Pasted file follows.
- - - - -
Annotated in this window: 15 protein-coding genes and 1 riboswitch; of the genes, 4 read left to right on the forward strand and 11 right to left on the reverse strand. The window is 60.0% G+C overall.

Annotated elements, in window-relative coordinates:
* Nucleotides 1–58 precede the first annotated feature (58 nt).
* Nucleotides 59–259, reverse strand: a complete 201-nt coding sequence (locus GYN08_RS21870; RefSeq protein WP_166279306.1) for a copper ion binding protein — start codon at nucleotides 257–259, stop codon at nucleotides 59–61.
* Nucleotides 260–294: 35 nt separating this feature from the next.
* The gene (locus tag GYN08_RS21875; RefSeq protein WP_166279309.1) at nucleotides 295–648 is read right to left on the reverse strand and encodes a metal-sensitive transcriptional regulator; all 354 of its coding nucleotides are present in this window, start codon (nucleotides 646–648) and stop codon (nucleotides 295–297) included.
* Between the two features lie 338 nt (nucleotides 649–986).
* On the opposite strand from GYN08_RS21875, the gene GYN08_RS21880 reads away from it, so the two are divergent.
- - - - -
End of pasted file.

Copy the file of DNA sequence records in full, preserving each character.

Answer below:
Annotated in this window: 15 protein-coding genes and 1 riboswitch; of the genes, 4 read left to right on the forward strand and 11 right to left on the reverse strand. The window is 60.0% G+C overall.

Annotated elements, in window-relative coordinates:
* Nucleotides 1–58 precede the first annotated feature (58 nt).
* Nucleotides 59–259, reverse strand: a complete 201-nt coding sequence (locus GYN08_RS21870; RefSeq protein WP_166279306.1) for a copper ion binding protein — start codon at nucleotides 257–259, stop codon at nucleotides 59–61.
* Nucleotides 260–294: 35 nt separating this feature from the next.
* The gene (locus tag GYN08_RS21875; RefSeq protein WP_166279309.1) at nucleotides 295–648 is read right to left on the reverse strand and encodes a metal-sensitive transcriptional regulator; all 354 of its coding nucleotides are present in this window, start codon (nucleotides 646–648) and stop codon (nucleotides 295–297) included.
* Between the two features lie 338 nt (nucleotides 649–986).
* On the opposite strand from GYN08_RS21875, the gene GYN08_RS21880 reads away from it, so the two are divergent.